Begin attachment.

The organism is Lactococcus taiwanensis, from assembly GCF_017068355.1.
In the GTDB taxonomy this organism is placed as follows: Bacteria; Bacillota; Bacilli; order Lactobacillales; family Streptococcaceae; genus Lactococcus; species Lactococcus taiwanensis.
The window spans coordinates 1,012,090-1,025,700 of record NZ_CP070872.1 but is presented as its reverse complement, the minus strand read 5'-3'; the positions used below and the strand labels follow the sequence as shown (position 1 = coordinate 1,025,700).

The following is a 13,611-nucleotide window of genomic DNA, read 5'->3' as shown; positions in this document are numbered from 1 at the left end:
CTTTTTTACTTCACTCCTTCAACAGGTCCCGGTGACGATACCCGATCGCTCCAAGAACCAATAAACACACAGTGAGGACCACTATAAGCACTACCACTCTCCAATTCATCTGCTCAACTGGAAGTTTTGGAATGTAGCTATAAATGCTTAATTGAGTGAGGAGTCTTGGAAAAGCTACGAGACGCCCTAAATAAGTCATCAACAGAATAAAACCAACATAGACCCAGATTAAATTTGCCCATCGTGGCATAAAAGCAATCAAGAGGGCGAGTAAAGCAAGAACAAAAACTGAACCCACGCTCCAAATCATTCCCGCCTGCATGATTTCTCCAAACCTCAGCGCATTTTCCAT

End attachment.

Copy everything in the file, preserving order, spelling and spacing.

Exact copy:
The organism is Lactococcus taiwanensis, from assembly GCF_017068355.1.
In the GTDB taxonomy this organism is placed as follows: Bacteria; Bacillota; Bacilli; order Lactobacillales; family Streptococcaceae; genus Lactococcus; species Lactococcus taiwanensis.
The window spans coordinates 1,012,090-1,025,700 of record NZ_CP070872.1 but is presented as its reverse complement, the minus strand read 5'-3'; the positions used below and the strand labels follow the sequence as shown (position 1 = coordinate 1,025,700).

The following is a 13,611-nucleotide window of genomic DNA, read 5'->3' as shown; positions in this document are numbered from 1 at the left end:
CTTTTTTACTTCACTCCTTCAACAGGTCCCGGTGACGATACCCGATCGCTCCAAGAACCAATAAACACACAGTGAGGACCACTATAAGCACTACCACTCTCCAATTCATCTGCTCAACTGGAAGTTTTGGAATGTAGCTATAAATGCTTAATTGAGTGAGGAGTCTTGGAAAAGCTACGAGACGCCCTAAATAAGTCATCAACAGAATAAAACCAACATAGACCCAGATTAAATTTGCCCATCGTGGCATAAAAGCAATCAAGAGGGCGAGTAAAGCAAGAACAAAAACTGAACCCACGCTCCAAATCATTCCCGCCTGCATGATTTCTCCAAACCTCAGCGCATTTTCCAT